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Motor interference does not impair the memory consolidation of imagined movements.

Debarnot U, et al. Brain Cogn. 2010.

Abstract

The present study aimed to investigate whether an interference task might impact the sleep-dependent consolidation process of a mentally learned sequence of movements. Thirty-two participants were subjected to a first training session through motor imagery (MI) or physical practice (PP) of a finger sequence learning task. After 2h, half of the participants were requested to perform a second interfering PP task (reversed finger sequence). All participants were finally re-tested following a night of sleep on the first finger sequence. The main findings revealed delayed performance gains following a night of sleep in the MI group, i.e. the interfering task did not alter the consolidation process, by contrast to the PP group. These results confirm that MI practice might result in less retroactive interference than PP, and further highlight the relevance of the first night of sleep for the consolidation process following MI practice. These data might thus contribute to determine in greater details the practical implications of mental training in motor learning and rehabilitation.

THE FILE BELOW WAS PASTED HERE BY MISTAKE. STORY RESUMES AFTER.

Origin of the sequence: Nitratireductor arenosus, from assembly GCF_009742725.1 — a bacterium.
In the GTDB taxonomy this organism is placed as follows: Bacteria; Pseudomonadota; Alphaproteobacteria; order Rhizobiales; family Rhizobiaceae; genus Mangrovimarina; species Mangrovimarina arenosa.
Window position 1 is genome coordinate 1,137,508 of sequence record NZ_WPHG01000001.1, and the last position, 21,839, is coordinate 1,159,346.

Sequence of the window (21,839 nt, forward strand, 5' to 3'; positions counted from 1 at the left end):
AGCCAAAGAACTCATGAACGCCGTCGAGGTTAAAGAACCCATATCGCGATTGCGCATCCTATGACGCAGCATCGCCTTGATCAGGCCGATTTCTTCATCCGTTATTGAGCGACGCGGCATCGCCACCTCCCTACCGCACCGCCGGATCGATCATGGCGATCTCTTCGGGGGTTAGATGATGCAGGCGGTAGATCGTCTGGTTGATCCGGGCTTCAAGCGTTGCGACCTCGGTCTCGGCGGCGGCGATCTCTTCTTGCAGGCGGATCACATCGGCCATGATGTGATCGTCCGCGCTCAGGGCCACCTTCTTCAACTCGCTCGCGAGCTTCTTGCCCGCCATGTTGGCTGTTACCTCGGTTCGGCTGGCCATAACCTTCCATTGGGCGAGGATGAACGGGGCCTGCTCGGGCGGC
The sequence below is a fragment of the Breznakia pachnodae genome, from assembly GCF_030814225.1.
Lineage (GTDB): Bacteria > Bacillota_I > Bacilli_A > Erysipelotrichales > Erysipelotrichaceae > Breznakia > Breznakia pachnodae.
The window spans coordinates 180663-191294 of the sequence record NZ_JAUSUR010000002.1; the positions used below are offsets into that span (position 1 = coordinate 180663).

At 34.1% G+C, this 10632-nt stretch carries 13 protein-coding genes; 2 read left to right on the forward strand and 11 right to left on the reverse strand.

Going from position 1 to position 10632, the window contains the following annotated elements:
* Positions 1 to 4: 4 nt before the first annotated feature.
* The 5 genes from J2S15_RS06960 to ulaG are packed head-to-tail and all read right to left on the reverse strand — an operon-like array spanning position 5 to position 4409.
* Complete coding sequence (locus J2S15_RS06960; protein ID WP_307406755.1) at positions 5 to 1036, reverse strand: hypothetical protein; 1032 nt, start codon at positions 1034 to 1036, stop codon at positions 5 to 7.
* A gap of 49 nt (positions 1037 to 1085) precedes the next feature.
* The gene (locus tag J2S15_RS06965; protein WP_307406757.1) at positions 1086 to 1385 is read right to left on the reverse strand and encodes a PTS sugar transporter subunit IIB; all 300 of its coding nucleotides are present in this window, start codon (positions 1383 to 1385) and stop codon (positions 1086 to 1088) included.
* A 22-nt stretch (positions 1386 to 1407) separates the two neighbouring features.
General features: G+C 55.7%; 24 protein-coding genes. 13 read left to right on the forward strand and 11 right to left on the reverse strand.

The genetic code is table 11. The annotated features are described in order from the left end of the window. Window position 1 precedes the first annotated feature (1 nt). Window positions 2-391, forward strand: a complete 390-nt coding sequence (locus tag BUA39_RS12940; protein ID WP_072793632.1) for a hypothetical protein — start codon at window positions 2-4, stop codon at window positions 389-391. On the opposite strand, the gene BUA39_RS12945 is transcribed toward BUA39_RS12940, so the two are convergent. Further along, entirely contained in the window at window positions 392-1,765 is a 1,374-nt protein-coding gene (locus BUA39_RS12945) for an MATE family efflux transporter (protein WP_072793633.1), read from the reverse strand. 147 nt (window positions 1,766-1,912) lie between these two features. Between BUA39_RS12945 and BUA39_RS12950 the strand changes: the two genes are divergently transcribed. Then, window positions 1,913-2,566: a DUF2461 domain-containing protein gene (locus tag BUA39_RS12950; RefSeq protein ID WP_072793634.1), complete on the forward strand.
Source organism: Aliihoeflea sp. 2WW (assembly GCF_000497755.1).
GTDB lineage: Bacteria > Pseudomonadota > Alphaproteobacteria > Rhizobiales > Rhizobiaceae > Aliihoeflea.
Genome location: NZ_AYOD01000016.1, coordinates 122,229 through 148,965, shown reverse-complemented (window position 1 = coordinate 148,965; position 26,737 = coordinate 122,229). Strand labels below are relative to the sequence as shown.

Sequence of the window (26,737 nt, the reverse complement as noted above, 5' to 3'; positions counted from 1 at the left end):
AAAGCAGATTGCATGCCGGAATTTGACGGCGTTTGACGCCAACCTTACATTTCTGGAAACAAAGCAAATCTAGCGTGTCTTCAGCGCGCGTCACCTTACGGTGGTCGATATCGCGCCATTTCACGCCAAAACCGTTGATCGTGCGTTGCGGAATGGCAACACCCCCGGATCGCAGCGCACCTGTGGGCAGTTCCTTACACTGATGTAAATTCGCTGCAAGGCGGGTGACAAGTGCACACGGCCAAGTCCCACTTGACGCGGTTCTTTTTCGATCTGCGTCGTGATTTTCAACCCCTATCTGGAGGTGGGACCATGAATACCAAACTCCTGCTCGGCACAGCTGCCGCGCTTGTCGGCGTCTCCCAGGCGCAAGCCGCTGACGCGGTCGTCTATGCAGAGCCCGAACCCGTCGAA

PMID

20621408 [Indexed for MEDLINE]

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